Wednesday, January 9, 2013

Dirty Laundry Not Welcome

I have to preface this post with the assurance that I'm one of the lucky ones. I have been VERY blessed with amazing co-workers at SHP. I seriously have some of the best editors ever. And all my brother and sister authors at SHP have been soooo friendly, soooo supportive, and instant friends.

I had to preface with that in case you guys start thinking this post is full of *winks* and *hint, hints* about my professional life with my publishing company. It's not even close.

But it is full of cautions because, sadly, I've come across some blog posts and facebook updates over the years with professionals airing their dirty laundry about people they work with.

And I mean work with closely. Not the distant cousin of a blogger you emailed once a few months ago. Or something along those lines.

I'm talking about editors complaining about their authors (even if no names are given) in public, on a post. Or authors complaining about their editors not emailing them back immediately in public, on a post.

Here's the shocking reality you need to come to terms with if you haven't started working with a publishing company yet (and of course there are exceptions. Like I said, I'm one of the lucky ones and I've met a few authors who really have wonderful relationships with their editors, too): It's a job and like any other job out there, it's not all sunshine and rainbows.

And honestly, be reasonable, too. Being upset because your editor hasn't replied to your email five minutes after you sent it? They work hard and have long hours, many of those being taken up with replying to the hundreds of other emails they get. You are a priority, but you're not a five minute priority.

Now ignoring the unreasonable expectations, let's say you have legitimate reasons to be concerned. Talk to the person you have an issue with. In private. Don't let everybody else see your dirty laundry because the result may be a lack of respect for you, not the person you were complaining about.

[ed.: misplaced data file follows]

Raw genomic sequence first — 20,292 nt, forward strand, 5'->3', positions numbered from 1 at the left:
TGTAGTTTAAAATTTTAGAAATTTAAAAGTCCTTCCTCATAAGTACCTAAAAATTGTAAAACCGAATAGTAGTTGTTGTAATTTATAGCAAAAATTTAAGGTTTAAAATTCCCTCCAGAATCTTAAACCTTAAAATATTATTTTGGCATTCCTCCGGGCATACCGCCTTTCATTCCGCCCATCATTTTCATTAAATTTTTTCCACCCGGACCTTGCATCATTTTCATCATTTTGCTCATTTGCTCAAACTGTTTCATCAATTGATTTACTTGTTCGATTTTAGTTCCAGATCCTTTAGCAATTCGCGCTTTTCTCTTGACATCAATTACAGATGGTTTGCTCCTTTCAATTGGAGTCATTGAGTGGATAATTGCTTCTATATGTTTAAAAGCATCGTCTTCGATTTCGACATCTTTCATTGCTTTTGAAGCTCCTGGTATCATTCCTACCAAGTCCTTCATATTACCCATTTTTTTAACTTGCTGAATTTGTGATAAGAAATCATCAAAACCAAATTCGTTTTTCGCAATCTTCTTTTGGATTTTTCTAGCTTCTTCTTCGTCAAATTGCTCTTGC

During my training in the Army, one of my Drill Sergeants gave some of the best advice I'd ever gotten. We'd had a problem with a few of the soldiers not getting along and, of course, they aired their dirty laundry for everyone to see. Well, in the military (and especially during training), EVERYONE gets in trouble when issues like these arise. She pulled us aside and said, "Look, do you honestly thing all us Drill Sergeants get along?" Honestly, we did. They acted like best friends when they were around us. "No, we don't. But we don't bring that stuff out in front of you."

Wow. I'd already respected the heck out of them before, but now I had a new appreciation for everything they did.

And that's just it. No one will want to work with an organization that can't get its stuff together. No editor will ever want to work with you if you have a habit of complaining about the people you work with.

Now, I'm not saying go out there and start smoozing up to everyone you work with and hope to work with in the future. Be real. People can tell when you're fake, too. But show respect for your coworkers. They're people with feelings and they usually feel like working at a better professional relationship with you if you're not complaining in public all the time.

That's my tip for the day. :) And I realize that I'm saying this to people who know all this already, but hey, it needs to be said as much as possible.

Have a great Wednesday, everyone!


  1. Alright, you've gotta tell us what led to this post...
    (remember I love ironic humor)

  2. Agreed. Public forums (twitter, facebook, etc) are not the place to air your frustrations. It will come back to haunt you.

  3. Respect is huge and like Keshia said, public forums are no place to get upset - talk to your family to do your venting.

  4. Right? How hard is it to keep your mouth shut? I mean, if you need to vent, then do it in private with a trusted friend. The internet is forever

  5. Agreed. It's amazes when I see something like that. Side note, I didn't know you were in the military. That's awesome!

    1. I know. It amazes me especially when I think of the fact that you have to press "submit" or "publish" before all that goes public. You'd think people would wake up before they pressed the button. *shakes head*

      And yes! Eight beautiful years. I was even deployed, too! In fact, I met my husband because of my deployment.

  6. There's a golden rule I've always followed in public forums and social networks that has always served me well. If you can't say anything nice....



Yay! Comments! Oh, how I do love them! :D